Some BJP officials are worried that the appeal to Hindu fervour alone may not draw in the lower castes while the Janata Dal is promising them a larger share of government jobs and greater social status.
Once the Congress relied for support upon the secular sectors, the religious minorities, the lower castes and the tribal groups, all of whom believed that it would stand up against Hindu chauvinism and guarantee their rights. Now almost all these sectors have been alienated. Congress (I) today relies on opportunist alliances with a range of regional power blocs, some of which are extremely reactionary.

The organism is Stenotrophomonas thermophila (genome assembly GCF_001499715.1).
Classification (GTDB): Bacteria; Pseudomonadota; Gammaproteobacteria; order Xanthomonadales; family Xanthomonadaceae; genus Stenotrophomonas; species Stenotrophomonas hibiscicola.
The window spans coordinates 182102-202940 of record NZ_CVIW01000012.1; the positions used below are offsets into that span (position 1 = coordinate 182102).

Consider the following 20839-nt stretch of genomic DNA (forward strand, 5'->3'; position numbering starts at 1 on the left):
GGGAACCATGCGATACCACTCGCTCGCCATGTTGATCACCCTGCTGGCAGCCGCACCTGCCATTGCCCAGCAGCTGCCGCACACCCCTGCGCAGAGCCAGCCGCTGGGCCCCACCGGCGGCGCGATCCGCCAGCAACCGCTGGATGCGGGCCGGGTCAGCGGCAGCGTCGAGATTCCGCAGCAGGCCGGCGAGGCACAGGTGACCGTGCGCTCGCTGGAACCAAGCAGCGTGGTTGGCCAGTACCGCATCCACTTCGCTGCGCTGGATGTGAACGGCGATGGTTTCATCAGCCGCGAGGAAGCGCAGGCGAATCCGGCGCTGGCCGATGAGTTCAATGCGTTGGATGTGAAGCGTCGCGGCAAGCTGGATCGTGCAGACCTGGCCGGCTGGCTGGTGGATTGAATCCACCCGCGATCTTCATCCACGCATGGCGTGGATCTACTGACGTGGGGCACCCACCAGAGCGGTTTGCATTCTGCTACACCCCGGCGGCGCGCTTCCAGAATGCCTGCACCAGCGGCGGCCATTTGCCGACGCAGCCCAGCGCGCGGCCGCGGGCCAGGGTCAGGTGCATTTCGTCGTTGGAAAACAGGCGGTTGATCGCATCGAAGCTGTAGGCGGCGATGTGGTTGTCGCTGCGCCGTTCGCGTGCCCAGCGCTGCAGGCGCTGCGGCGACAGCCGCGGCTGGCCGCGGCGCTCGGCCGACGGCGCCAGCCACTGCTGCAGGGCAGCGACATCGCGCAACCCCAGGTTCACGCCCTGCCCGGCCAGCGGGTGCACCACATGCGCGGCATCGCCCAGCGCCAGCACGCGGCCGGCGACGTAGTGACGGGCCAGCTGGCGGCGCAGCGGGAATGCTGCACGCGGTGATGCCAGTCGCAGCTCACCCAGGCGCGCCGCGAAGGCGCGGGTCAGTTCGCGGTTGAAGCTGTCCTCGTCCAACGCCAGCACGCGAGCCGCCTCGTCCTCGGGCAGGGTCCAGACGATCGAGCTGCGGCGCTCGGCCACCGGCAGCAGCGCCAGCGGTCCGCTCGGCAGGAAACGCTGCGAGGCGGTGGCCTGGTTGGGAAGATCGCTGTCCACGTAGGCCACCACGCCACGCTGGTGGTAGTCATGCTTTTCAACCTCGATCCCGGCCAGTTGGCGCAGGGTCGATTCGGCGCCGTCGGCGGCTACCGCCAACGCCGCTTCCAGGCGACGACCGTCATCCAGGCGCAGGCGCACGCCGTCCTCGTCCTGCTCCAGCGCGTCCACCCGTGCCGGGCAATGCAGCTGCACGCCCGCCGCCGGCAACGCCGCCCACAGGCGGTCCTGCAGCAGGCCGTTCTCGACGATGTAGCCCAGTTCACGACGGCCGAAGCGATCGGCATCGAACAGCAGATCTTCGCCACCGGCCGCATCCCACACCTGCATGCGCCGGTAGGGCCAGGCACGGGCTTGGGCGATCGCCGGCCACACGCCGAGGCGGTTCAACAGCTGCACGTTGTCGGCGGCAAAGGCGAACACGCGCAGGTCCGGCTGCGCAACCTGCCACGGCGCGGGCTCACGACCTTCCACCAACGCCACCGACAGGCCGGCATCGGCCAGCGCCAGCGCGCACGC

One of the most heated electoral contests in the current elections, Australian Financial Review correspondent Michael Byrnes reported, is in the north-eastern state of Bihar. The Congress (I)'s big man in that state is "King" Mahendra Prahad, a multimillionaire who lives in Bombay but rules Bihar through a private army. In other parts of the country, entire communities' votes are "delivered" by local gangsters to the party that offers the highest price.
Some Congress (I) leaders hope that Rajiv's assassination might help them win the suspended elections with sympathy votes. But even if they succeed, they won't reverse the continuing degeneration of the Congress. With the secular and left forces only a minority of the loose Janata Dal coalition, Indian politics seem likely to be marked by increasingly violent communal conflicts.